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Northern Exposure: Canadian Premier League players attempt to form a union

Alphonso Davies signs a new deal, CanPL players form a union, and MLS launches a new youth development league. Here’s your weekly Canada Soccer news wrap up.

CPL: Canadian Premier League Finals
Cavalry FC goalkeeper Marco Carducci (1) makes a save on a penalty kick against Forge FC in the first half of a Canadian Premier League soccer final match.
(Hamilton/USA TODAY Sports for CPL)

Alphonso Davies inks new deal

Rising Canadian soccer star Alphonso Davies reached another important landmark in his young career signing a 5 year deal with Bundesliga team Bayern Munich. The deal will go through until 2025 when Davies will only be 24 years old. This recent Waking The Red article by Jeffrey Nester takes a closer look at Phonzie’s new deal and the reactions to the signing.

Michael Bradley showing injury progress

Thirteen weeks ago Toronto FC captain Michael Bradley underwent ankle surgery to address loose cartilage fragments in his right ankle from an injury he sustained in last year’s MLS Cup Final in Seattle. If there is any silver lining to this whole league postponement it could be that TFC did not have to play without their field general.

Michael says that his rehab has been progressing well. According to Bradley, “I haven’t missed a beat, so that part’s been great.” With estimates for his return being in late May and the MLS suspending games until at least June 8 there is a good chance that the American international will not miss any further games assuming there is a 2020 season.

CPL players form a union

A new union has been established in Canada to represent CPL players. After not having a union during the first year of the league there was a lot of talk about whether or not the players would eventually organize and create one. All the speculation was put to rest last week when the Professional Footballers Association Canada (PFACan) was publicly announced. According to their website PFACan is creating player-centred policy to support the development of players and the game of football in Canada.

Although to some people the optics of this situation could be perceived as the players responding to a 25% deferral of their salaries by the league, it should be noted that the creation of a players union really isn’t anything other than the regular product of an evolving new sports league. Players unions exist in many sports leagues all over the world and the CPL is no different. Perhaps the league’s decision to defer wages sped up the process but it was bound to happen sooner or later.

MLS Launches new youth development league

It happened so fast that if you blinked you probably missed it. On April 15 the US Soccer Federation (USSF) announced it was folding its youth Soccer Development Academy (USSDA) which was quickly followed up by another announcement a few hours later that MLS was launching a new elite youth competition platform.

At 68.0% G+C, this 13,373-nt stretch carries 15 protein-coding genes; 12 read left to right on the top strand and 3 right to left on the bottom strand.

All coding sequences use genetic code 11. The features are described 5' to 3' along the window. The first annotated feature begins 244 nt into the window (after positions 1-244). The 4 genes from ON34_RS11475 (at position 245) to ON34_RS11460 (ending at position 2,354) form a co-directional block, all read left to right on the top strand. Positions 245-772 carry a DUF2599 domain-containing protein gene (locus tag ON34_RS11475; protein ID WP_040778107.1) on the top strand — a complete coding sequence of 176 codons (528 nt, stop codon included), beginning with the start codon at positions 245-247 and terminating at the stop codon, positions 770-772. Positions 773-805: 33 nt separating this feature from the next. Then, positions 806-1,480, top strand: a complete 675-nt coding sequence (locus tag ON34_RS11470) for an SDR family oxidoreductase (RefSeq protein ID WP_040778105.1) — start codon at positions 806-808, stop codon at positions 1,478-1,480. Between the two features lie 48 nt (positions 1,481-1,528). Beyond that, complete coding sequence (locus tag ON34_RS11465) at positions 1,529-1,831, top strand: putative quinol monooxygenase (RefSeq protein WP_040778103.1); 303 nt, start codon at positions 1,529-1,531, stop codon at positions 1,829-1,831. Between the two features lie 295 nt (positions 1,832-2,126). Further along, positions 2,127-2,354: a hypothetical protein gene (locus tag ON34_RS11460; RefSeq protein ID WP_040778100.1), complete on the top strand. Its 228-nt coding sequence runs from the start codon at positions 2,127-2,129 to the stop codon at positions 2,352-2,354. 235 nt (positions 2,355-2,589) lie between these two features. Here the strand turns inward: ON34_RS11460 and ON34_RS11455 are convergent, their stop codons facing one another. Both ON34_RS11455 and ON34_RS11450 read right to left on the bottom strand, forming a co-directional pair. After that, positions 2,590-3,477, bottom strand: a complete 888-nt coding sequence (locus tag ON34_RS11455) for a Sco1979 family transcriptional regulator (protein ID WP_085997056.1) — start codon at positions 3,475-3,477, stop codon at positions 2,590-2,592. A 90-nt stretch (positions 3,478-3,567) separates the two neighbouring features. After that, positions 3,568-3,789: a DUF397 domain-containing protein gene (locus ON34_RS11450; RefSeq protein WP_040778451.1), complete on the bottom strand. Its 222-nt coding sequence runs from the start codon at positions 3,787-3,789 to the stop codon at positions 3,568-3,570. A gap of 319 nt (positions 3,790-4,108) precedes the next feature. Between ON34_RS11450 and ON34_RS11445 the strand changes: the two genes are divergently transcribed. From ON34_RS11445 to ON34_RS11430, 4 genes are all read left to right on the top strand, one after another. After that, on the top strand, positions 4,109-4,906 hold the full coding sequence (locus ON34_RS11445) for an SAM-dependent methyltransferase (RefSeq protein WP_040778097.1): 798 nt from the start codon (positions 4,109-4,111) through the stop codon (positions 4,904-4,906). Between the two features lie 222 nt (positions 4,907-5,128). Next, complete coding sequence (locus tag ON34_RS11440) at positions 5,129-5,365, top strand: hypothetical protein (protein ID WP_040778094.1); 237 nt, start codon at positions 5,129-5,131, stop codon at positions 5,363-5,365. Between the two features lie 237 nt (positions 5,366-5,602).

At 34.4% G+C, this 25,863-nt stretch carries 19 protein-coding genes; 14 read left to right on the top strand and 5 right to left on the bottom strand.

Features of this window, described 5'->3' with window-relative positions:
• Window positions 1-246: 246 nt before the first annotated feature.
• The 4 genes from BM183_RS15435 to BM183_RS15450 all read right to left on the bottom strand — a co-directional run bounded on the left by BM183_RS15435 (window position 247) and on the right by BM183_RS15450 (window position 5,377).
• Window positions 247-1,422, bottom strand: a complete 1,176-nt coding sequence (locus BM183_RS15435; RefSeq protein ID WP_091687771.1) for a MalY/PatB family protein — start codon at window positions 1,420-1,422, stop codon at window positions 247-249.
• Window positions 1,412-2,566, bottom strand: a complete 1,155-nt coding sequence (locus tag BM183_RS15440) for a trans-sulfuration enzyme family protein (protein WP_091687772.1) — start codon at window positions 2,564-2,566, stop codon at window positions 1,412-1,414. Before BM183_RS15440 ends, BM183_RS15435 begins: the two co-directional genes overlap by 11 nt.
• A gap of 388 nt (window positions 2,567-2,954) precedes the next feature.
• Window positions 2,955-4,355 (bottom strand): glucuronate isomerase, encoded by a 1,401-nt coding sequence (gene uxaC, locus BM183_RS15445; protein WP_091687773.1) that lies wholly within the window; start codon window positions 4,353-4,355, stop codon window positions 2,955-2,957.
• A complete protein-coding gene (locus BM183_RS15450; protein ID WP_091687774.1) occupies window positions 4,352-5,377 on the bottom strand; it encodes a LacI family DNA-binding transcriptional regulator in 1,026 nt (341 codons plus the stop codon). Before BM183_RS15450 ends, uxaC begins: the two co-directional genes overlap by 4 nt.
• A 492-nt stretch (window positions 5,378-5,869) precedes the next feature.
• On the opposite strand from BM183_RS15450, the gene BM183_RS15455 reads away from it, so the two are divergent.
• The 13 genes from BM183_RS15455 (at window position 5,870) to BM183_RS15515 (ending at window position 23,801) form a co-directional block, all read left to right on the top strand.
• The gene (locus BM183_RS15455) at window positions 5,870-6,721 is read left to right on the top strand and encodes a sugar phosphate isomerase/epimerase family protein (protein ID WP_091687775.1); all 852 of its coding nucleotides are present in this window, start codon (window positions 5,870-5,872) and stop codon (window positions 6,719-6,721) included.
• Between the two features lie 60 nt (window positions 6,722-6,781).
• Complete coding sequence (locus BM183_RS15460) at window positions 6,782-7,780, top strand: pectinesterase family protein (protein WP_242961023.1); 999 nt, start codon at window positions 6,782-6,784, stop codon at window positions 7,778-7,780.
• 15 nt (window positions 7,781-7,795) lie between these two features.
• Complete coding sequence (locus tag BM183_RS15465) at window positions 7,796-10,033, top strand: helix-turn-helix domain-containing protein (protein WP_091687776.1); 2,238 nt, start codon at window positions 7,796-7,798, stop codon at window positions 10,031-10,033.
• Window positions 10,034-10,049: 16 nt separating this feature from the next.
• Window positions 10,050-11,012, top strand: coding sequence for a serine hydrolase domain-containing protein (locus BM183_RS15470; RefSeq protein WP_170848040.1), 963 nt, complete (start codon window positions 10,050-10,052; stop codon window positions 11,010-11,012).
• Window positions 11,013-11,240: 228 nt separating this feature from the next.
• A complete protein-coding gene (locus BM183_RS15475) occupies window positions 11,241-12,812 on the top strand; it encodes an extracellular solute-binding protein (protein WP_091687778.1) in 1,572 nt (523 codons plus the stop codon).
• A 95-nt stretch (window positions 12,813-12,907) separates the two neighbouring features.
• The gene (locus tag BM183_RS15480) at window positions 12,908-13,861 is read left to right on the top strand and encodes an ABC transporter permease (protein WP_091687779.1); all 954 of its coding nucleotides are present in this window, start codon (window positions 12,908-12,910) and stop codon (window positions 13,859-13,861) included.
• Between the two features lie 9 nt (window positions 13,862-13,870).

Although the details of this new competition platform haven’t been released yet, the decisions made by the USSF will have an effect on Canada. As it stands right now there are three Canadian MLS teams that had youth development teams playing in the USSDA. Whether these teams will continue playing in the US within this new MLS development league or return home to play in youth development leagues as part of the larger Canadian soccer pyramid (or some combination of the two) remains to be seen.

The Soccer Today! podcast recently recorded a couple of episodes covering this topic. In the first episode following the announcement of the cancellation of the USSDA Travis Clark from Top Drawer Soccer tried to shed light on to what was happening. The next day Soccer Today! recorded another episode (starting to 20:00) following the announcement of the new MLS youth development platform. Both episodes are helpful if you are someone who is trying to wrap your head around this situation.

Former PLSQ player signs with Cavalry FC

Speaking of developing young players, a big congratulations goes to Mohamed Farsi for the recent signing to CPL team Cavalry FC. The 20 year old who played for AS Blainville was a top prospect in the Première ligue de soccer du Québec (PLSQ) for some time. After a successful trial with Cavalry they made the decision to add him to their roster.

Mohamed is another example of an impressive pool of players who have entered the CPL after being developed by teams playing in semi-professional provincial leagues. The PLSQ in Quebec and League 1 Ontario in Ontario act as feeder leagues for higher level domestic leagues such as the CPL and eventually international leagues such as MLS. These semi-professional leagues bridge the gap between youth development leagues and fully professional leagues thereby creating a pathway for players.

British Columbia is currently in the process of setting up a league similar to PLSQ and League 1 Ontario. The prairie provinces (Alberta, Saskatchewan, Manitoba) could either each have their own semi-professional provincial leagues, or they could all get together to form one large regional league. The Atlantic provinces (New Brunswick, Nova Scotia, Newfoundland, Prince Edward Island) could do the same depending of what works best for them. How the Canadian MLS academy and youth development teams will fit into this pathway is still yet to be determined but hopefully the MLS structure can dovetail with the larger Canadian soccer pyramid in some way.